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Why is the NSW Juvenile Reconviction Rate Higher Than Expected?

NCJ Number
Nadine Smith
Date Published
December 2010
12 pages
This study examined possible reasons for the increase in the rate of juvenile reconviction between 2004-2005 and 2006-2007.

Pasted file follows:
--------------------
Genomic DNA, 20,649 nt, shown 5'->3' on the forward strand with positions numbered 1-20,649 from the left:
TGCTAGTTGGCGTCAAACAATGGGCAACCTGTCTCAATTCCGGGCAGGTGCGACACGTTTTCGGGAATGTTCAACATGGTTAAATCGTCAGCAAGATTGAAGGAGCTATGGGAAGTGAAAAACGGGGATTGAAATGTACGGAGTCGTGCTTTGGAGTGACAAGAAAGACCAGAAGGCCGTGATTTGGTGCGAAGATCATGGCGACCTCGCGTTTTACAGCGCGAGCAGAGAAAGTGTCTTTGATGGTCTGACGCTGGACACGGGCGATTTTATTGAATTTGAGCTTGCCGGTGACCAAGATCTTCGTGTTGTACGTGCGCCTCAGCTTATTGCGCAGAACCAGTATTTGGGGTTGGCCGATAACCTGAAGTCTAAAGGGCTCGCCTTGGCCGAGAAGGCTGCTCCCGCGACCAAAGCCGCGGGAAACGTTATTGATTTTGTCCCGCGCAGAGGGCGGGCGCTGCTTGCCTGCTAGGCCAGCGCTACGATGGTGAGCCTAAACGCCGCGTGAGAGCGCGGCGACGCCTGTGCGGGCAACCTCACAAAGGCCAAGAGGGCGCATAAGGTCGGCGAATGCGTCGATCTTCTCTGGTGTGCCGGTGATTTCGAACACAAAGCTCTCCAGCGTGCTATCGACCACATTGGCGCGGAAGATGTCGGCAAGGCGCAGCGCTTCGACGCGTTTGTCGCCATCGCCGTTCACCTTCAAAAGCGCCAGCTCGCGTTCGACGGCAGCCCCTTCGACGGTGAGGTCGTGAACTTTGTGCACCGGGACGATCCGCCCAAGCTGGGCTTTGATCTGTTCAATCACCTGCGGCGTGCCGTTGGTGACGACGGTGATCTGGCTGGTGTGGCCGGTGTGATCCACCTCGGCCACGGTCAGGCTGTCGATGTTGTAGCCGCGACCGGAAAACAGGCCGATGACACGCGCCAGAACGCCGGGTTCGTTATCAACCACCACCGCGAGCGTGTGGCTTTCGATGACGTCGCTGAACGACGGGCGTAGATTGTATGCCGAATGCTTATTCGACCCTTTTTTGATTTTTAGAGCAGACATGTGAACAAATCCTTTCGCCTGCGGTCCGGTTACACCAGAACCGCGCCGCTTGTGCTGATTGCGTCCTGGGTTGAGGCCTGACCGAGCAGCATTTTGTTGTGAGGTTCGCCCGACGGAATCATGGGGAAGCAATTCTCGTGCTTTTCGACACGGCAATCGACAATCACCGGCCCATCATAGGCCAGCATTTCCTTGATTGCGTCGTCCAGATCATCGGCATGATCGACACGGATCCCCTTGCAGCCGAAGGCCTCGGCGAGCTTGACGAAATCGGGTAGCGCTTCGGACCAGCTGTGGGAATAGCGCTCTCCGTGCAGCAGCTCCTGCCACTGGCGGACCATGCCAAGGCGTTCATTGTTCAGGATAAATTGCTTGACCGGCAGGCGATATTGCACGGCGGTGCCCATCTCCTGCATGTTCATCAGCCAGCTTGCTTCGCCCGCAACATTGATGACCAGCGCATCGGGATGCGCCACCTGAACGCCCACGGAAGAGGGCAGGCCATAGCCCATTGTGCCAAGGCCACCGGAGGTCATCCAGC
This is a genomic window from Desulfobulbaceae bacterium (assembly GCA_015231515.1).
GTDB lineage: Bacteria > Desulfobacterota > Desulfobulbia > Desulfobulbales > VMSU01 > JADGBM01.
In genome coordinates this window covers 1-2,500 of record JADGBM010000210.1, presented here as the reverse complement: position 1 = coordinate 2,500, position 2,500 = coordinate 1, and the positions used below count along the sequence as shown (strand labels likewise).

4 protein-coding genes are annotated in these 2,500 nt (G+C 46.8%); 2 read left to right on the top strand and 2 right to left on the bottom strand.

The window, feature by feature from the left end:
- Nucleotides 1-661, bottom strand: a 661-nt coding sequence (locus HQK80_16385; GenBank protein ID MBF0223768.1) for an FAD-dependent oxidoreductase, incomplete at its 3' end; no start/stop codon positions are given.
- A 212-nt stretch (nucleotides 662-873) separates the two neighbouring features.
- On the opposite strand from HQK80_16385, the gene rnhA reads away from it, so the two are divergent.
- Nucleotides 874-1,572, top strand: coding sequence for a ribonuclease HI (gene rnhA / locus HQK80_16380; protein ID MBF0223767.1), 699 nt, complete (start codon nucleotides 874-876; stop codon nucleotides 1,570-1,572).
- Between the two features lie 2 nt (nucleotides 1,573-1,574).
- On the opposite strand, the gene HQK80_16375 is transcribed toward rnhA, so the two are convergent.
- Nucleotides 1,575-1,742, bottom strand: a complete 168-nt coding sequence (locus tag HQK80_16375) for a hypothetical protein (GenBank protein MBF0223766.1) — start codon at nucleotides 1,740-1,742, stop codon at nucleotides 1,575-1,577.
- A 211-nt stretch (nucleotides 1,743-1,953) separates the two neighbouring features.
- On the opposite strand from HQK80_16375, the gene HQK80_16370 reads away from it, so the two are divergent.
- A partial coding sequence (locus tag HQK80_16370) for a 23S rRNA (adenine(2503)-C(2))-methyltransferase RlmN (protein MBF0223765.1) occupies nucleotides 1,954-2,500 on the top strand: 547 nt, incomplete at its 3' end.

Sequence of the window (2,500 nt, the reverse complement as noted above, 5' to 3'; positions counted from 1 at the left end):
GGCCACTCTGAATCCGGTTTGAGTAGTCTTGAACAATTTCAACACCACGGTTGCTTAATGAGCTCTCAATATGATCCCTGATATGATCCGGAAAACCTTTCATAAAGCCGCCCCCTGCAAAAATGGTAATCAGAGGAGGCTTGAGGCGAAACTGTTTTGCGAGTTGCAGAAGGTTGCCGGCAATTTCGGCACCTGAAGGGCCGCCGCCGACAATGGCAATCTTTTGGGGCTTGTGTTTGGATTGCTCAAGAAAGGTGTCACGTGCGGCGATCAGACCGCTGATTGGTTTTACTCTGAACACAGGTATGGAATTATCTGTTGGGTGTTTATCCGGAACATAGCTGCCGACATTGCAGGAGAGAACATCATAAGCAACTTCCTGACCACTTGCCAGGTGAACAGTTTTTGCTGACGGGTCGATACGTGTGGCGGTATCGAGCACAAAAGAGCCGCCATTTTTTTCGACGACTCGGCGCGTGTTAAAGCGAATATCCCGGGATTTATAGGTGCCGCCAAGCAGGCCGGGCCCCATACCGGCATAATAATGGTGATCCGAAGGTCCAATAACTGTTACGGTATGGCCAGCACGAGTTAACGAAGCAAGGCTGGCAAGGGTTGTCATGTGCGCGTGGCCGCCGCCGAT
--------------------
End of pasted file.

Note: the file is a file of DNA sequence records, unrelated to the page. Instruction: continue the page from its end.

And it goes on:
Results indicate two factors that may explain the discrepancy between the observed and predicted reconviction rates in 2006-2007: a higher than expected rate of reconviction among juveniles handled by Youth Justice Conference (YJC), and the absence in the Group Risk Assessment Model (GRAM) of any control for the number of prior police cautions received by a juvenile offender. The higher than expected rate of reconviction among juveniles handled by the YJC in 2006-2007 may be attributable to changes in policing practices. For juveniles who completed an outcome plan for YJC for the index appearance, the seriousness of the first re-offense decreased over time. Further, the re-offense types which increased in prevalence over time appeared to be related to changes in policing practice, with reconvictions that involved offenses against justice procedures increasing over time among offenders handled by YJC at their index appearance. Reconviction rates were investigated on cohorts of juvenile offenders given non-custodial sanctions (for 2004-2005 n=4,225; for 2006-2007 n=4,368). Tables, notes, and references